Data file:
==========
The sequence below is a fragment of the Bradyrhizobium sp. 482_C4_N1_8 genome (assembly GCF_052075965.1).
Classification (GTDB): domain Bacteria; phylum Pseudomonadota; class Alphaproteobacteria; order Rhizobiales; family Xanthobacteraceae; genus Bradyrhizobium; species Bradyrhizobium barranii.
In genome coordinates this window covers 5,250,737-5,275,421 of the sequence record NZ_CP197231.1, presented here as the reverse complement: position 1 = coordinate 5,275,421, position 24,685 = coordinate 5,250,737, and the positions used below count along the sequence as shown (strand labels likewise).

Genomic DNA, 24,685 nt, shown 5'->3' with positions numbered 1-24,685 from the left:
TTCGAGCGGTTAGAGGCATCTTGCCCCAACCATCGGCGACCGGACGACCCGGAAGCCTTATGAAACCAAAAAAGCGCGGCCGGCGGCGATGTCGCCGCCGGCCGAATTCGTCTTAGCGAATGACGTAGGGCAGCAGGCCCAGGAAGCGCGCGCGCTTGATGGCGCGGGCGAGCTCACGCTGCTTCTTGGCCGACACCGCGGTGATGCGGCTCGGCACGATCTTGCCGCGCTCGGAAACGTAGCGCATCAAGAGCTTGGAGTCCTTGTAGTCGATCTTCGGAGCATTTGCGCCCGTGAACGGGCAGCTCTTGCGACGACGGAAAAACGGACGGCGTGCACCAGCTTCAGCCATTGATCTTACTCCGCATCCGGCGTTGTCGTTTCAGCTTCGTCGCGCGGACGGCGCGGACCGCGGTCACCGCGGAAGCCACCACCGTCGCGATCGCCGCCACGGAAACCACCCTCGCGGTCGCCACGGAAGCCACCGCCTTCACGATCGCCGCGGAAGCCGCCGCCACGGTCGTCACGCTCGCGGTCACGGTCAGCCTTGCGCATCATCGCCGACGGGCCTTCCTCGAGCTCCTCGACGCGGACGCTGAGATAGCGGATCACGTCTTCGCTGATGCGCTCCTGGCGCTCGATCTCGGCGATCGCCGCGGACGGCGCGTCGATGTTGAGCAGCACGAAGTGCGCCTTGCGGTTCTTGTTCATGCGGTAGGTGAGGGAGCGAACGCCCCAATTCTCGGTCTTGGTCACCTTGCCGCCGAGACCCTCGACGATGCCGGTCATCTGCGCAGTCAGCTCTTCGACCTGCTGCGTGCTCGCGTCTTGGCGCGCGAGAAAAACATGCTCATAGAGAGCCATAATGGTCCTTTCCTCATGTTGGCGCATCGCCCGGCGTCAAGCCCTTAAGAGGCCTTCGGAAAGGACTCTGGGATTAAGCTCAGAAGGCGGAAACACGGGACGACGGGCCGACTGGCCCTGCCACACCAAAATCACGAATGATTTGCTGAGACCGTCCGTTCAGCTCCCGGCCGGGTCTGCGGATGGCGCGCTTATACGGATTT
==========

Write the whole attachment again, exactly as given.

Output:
The sequence below is a fragment of the Bradyrhizobium sp. 482_C4_N1_8 genome (assembly GCF_052075965.1).
Classification (GTDB): domain Bacteria; phylum Pseudomonadota; class Alphaproteobacteria; order Rhizobiales; family Xanthobacteraceae; genus Bradyrhizobium; species Bradyrhizobium barranii.
In genome coordinates this window covers 5,250,737-5,275,421 of the sequence record NZ_CP197231.1, presented here as the reverse complement: position 1 = coordinate 5,275,421, position 24,685 = coordinate 5,250,737, and the positions used below count along the sequence as shown (strand labels likewise).

Genomic DNA, 24,685 nt, shown 5'->3' with positions numbered 1-24,685 from the left:
TTCGAGCGGTTAGAGGCATCTTGCCCCAACCATCGGCGACCGGACGACCCGGAAGCCTTATGAAACCAAAAAAGCGCGGCCGGCGGCGATGTCGCCGCCGGCCGAATTCGTCTTAGCGAATGACGTAGGGCAGCAGGCCCAGGAAGCGCGCGCGCTTGATGGCGCGGGCGAGCTCACGCTGCTTCTTGGCCGACACCGCGGTGATGCGGCTCGGCACGATCTTGCCGCGCTCGGAAACGTAGCGCATCAAGAGCTTGGAGTCCTTGTAGTCGATCTTCGGAGCATTTGCGCCCGTGAACGGGCAGCTCTTGCGACGACGGAAAAACGGACGGCGTGCACCAGCTTCAGCCATTGATCTTACTCCGCATCCGGCGTTGTCGTTTCAGCTTCGTCGCGCGGACGGCGCGGACCGCGGTCACCGCGGAAGCCACCACCGTCGCGATCGCCGCCACGGAAACCACCCTCGCGGTCGCCACGGAAGCCACCGCCTTCACGATCGCCGCGGAAGCCGCCGCCACGGTCGTCACGCTCGCGGTCACGGTCAGCCTTGCGCATCATCGCCGACGGGCCTTCCTCGAGCTCCTCGACGCGGACGCTGAGATAGCGGATCACGTCTTCGCTGATGCGCTCCTGGCGCTCGATCTCGGCGATCGCCGCGGACGGCGCGTCGATGTTGAGCAGCACGAAGTGCGCCTTGCGGTTCTTGTTCATGCGGTAGGTGAGGGAGCGAACGCCCCAATTCTCGGTCTTGGTCACCTTGCCGCCGAGACCCTCGACGATGCCGGTCATCTGCGCAGTCAGCTCTTCGACCTGCTGCGTGCTCGCGTCTTGGCGCGCGAGAAAAACATGCTCATAGAGAGCCATAATGGTCCTTTCCTCATGTTGGCGCATCGCCCGGCGTCAAGCCCTTAAGAGGCCTTCGGAAAGGACTCTGGGATTAAGCTCAGAAGGCGGAAACACGGGACGACGGGCCGACTGGCCCTGCCACACCAAAATCACGAATGATTTGCTGAGACCGTCCGTTCAGCTCCCGGCCGGGTCTGCGGATGGCGCGCTTATACGGATTT